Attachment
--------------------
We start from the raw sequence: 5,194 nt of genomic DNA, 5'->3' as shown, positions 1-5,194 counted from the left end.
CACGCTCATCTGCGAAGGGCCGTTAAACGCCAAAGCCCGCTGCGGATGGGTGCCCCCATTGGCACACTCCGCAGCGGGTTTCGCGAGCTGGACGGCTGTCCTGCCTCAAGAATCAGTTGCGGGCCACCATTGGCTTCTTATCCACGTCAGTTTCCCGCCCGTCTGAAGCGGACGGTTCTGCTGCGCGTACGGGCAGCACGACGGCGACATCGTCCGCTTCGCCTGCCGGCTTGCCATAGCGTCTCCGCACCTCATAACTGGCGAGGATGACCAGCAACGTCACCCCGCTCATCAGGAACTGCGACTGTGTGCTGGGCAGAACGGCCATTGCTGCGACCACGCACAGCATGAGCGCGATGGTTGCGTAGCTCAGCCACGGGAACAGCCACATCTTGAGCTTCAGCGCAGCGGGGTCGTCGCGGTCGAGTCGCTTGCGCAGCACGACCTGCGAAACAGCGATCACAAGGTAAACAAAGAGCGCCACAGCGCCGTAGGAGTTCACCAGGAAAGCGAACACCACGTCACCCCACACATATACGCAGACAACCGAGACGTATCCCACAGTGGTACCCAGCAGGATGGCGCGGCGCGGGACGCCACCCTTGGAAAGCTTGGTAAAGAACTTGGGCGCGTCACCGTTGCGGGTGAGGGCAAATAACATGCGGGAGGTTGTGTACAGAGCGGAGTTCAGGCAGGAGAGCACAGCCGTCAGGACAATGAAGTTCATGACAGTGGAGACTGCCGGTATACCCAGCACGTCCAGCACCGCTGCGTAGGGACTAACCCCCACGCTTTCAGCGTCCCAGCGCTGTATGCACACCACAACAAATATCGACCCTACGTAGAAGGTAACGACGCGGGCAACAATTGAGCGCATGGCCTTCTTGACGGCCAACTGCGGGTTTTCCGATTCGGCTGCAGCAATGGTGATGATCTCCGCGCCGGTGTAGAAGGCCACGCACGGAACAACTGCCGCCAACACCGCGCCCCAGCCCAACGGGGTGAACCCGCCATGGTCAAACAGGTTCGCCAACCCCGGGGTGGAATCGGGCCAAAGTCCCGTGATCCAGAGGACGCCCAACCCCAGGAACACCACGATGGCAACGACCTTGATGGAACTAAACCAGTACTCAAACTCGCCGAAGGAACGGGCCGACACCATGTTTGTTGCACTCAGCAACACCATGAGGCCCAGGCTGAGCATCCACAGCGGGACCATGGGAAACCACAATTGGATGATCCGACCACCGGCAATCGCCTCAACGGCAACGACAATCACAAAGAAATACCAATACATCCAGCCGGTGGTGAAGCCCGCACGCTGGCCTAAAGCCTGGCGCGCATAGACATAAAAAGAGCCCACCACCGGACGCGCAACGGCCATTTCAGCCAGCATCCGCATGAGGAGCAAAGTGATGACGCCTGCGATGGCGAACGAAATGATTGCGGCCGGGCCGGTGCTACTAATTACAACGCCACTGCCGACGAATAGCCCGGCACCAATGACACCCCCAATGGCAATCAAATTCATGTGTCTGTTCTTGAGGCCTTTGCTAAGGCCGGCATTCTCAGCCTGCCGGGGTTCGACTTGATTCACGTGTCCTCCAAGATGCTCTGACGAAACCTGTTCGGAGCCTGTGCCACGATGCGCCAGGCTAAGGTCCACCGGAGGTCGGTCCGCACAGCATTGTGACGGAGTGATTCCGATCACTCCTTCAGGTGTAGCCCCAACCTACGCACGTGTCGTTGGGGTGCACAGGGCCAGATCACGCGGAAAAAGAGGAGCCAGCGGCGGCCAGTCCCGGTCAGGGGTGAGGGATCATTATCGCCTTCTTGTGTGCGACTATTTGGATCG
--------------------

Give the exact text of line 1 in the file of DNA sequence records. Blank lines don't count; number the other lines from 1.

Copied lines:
We start from the raw sequence: 5,194 nt of genomic DNA, 5'->3' as shown, positions 1-5,194 counted from the left end.